Add your water to a sauce pot on your stove top, over a low-medium heat, then add the sugar directly in
the center... do NOT let any sugar touch the water near the sides of the pot. If necessary use a wet paper
towel or pastry brush just above the water line, to rinse stray crystals down.



Stir very gently, without splashing or causing the water line to rise and fall, until the sugar dissolves. Once dissolved,
increase the heat to just above medium. At this time you may add your candy thermometer.
(If your smallest pot is still
somewhat large, the liquid sugar will be very shallow... be sure that you keep the tip of your thermometer
submerged, but still just a hair above the base of the pot; do NOT rest it directly on the bottom or it won't be
accurate!)


---------------------------



While your sugar water is heating...

In a double boiler, gently heat your alcohol and Dragon blend until it's just warmer than body temp. The temperature
of the alcohol is not crucial, it just needs to be quite warm, so when it is later combined with the sugar it
doesn't cause it to harden too fast.


-------------------------

For the sugar water (NOT the alcohol):


*** If you will be adding a sweetened liqueur or alcohol such as Amaretto, remove from heat the INSTANT
your candy thermometer reads 244 f.

Sweetened liqueur = 244 f.


*** If you are using an unsweetened hard liquor like vodka or most whiskey, remove from heat the INSTANT
the thermometer reads 246 f .

Unsweetened = 246 f.








-------------------------


Before your candy finishes heating to the correct temperature (you will have 8 - 15 minutes depending on the humidity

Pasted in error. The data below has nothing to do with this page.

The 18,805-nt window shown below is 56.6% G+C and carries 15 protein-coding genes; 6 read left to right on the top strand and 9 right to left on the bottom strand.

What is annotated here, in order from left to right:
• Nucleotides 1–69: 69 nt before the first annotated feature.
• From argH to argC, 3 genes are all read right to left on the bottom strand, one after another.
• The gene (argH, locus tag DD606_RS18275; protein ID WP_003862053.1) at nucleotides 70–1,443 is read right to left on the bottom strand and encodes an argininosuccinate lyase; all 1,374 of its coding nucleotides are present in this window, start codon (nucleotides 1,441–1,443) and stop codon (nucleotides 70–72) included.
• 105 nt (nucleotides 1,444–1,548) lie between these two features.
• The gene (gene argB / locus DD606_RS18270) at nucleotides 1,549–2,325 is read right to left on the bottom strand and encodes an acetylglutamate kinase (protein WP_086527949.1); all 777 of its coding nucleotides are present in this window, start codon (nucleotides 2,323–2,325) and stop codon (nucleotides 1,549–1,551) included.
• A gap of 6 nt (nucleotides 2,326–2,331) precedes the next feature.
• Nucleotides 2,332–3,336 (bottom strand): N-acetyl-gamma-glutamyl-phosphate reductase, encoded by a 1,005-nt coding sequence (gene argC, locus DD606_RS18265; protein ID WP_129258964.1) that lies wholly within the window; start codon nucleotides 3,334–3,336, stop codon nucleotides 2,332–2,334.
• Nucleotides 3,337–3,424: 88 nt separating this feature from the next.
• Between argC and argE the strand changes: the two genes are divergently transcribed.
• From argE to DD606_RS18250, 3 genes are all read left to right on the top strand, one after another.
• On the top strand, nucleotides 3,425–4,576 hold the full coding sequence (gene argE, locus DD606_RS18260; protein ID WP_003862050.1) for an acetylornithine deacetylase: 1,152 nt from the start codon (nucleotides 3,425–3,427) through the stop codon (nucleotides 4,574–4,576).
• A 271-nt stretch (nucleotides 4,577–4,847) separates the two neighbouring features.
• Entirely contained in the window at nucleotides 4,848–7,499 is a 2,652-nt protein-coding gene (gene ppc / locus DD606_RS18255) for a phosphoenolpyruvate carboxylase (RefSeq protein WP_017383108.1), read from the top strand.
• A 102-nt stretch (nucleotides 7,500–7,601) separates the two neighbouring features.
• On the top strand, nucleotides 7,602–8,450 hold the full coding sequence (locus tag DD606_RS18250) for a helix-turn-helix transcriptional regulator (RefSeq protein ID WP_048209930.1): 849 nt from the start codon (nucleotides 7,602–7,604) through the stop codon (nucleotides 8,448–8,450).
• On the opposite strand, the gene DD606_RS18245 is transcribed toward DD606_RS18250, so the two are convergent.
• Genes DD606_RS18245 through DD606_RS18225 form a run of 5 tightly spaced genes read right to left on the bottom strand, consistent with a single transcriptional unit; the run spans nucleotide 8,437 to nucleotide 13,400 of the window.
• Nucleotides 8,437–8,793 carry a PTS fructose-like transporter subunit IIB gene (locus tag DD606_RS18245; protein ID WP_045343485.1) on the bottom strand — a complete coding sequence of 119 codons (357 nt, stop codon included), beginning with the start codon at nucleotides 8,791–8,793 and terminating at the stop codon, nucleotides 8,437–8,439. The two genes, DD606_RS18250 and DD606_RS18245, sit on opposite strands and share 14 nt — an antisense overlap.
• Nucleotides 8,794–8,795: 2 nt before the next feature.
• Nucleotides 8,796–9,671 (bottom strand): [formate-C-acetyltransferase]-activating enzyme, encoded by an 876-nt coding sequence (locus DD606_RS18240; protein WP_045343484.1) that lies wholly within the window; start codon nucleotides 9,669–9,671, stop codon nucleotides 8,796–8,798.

and specific temperature of your burner), you will want to 'perfect' the depressed indents you made in your corn
starch, prior to heating the moisture out...you don't want any cracks, and you don't want and lumps.









Simply re-inserting the same utensil you used before, is perfect for repairing any flaws. The reason we insert
it first, before heating, is just to be sure that specific area directly where the candy makes contact, is as dry as
possible.


-------------------------





Once you've removed your liquid sugar from the heat, immediately (but gradually, and without splashing)
add your very-warm Dragon and liquor blend to the hot sugar, and stir very VERY gently, and slowly... this is
where you need to be VERY careful.



You want to nearly-incorporate the alcohol, but too much stirring, or stirring too fast, will cause your sugar to
crystallize prematurely!!



The very INSTANT you see white sugar crystals forming, STOP STIRRING!!!... if you stop fast enough, you
may still have time to salvage and make your cordials!

Ideally, you should stop stirring before any crystals even have a chance to form. It's OK if the alcohol looks 'swirly'
in the candy, and if just a few crystals appear, you're safe too... just stop stirring the second you see them.


Unlike a hard candy, you do NOT want to get tricky, and try to use an 'interfering' agent such as glucose-containing
corn syrup, or other syrups, to prevent premature crystallization... you don't want to do this, because you do not
want to prevent the necessary-crystallization from occurring later on, when it needs to, once the candy is resting
in the molds.




------------------------------